Creativity is a curious concept. People can be quick to label themselves as a creative or uncreative person. But what does it really mean to be creative? It can be expressed in many different ways: through art, music, photography, writing, engineering, architecture, choreography, performance, film, and so much more.
“I don’t have a creative bone in my body.”
I’ve heard it many times. And I don’t believe you! I consider creativity to be “imaginative problem-solving”. We all have an imagination, right? I sure hope so! Albert Einstein said it best: “Creativity is intelligence having fun.”
Here’s another definition. Professor Margaret Boden from the University of Sussex has been researching the science of creativity for more than 30 years and this is what she says about creativity:
“Creativity is a fundamental feature of human intelligence in general. It is grounded in everyday capacities such as the association of ideas, reminding, perception, analogical thinking, searching a structured problem-space, and reflecting self-criticism. It involves not only a cognitive dimension (the generation of new ideas) but also motivation and emotion, and is closely linked to cultural context and personality factors.”
There are certain talents that help us to excel in a particular pursuit — being artistic, musical, co-ordinated, precise, or perceptive — and attitudes — being audacious, innovative, daring, or patient. But I wholeheartedly believe that the key to being an unabashed creator is in doing the thing. Unexpressed creativity has no value!
Do the thing
The formula is simple. Firstly, roll up your sleeves and start the thing. Secondly, follow through with the thing. Until it’s done. Or, until you need help — then ask for help. Lastly, share the thing. If it’s a shareable thing, put it out there into the world with pride.
That wasn’t so bad, was it?
Often we can get caught up at the first step — not knowing where or how to start, thinking there’s not enough time. Or, worst of all, not believing that we are capable, qualified, original, experienced, clever enough. What a travesty!
“Analysis paralysis” can be a hindrance to creativity or learning new skills: Reading every book on the topic first; Googling, Pinteresting, subscribing to magazines; Attending endless courses. Of course, all of this can help, but don’t fool yourself into thinking you’re actually doing the thing.
Another trap is the paradoxical thought of needing to be good at something before we try it. “I’m not flexible enough to do yoga.” Huh?! “I can’t meditate because my mind is so busy”. But this is why we do the practice!
I often hear “I’m not good at drawing”. If you can put pencil to paper and move it around to make shapes, I promise you: You can draw. If you want to draw better, then practise — with patience and regularity.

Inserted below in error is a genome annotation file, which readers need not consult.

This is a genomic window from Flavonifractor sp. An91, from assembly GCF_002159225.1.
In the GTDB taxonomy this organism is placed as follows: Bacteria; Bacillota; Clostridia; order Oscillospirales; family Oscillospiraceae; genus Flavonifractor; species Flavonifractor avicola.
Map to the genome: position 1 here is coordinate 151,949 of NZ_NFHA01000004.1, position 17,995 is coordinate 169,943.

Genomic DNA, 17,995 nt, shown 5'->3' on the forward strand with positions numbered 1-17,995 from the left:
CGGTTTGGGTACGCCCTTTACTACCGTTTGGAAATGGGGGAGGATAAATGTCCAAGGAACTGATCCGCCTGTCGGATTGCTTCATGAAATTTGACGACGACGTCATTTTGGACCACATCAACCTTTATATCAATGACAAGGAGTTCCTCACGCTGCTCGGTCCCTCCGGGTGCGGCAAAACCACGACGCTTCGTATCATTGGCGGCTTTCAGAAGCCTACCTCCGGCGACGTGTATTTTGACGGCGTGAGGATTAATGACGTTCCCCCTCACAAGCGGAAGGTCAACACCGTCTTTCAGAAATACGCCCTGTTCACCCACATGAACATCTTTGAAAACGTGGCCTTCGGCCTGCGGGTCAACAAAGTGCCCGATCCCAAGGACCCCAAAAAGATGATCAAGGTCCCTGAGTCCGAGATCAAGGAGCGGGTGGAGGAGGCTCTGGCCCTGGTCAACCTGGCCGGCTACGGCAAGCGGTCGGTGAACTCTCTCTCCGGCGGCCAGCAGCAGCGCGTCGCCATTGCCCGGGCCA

For some creative pursuits, it’s necessary to research and learn about processes and techniques before you start. But don’t let that hold you back from actually doing the thing itself.
“Be brave enough to be bad at something new” – Jon Acuff
I’m often asked whether I always knew I wanted to write.
The answer is yes — I have always loved the idea of writing a book. However, I’ll admit something. I’d thought that someday I’d like to write children’s books. It wasn’t until I started on my novel that it came to me like an epiphany: That was a self-imposed limitation; a way of keeping my dreams small and manageable. The idea that I would only ever be “good enough” to write stories that had a low reading level, few words, and supported by images. Of course, it’s foolish to think that writing children’s books is “easy” (it’s not). I’m also not going to presume that I’m an exceptional writer of adult fiction. BUT, it’s interesting to look objectively at the ideas and beliefs that could be holding you back from your true potential.
If you don’t try, you’ll never know.
This year saw my first foray into horror story writing (!). To my great surprise, the story I wrote won a flash fiction competition (under 1000 words) by the Australasian Horror Writers Association. It amuses me that I have spent the past year writing a 100,000 word novel, yet the first story I sent out into the world is merely 250 words and in an entirely different genre!
If I hadn’t tried on a whim, I might never have known that I was capable of writing something that others found entertaining.
What lights you up right now?
What are you excited about? Learning a skill, daring to try something new, getting stuck into a creative project, sharing your passion with the world? I’d love to hear from you.
What’s the one thing you’d like to try over the holiday period? If you were unabashed and unafraid, what could you achieve? What’s holding you back from starting the thing?
I dare you to announce your thing.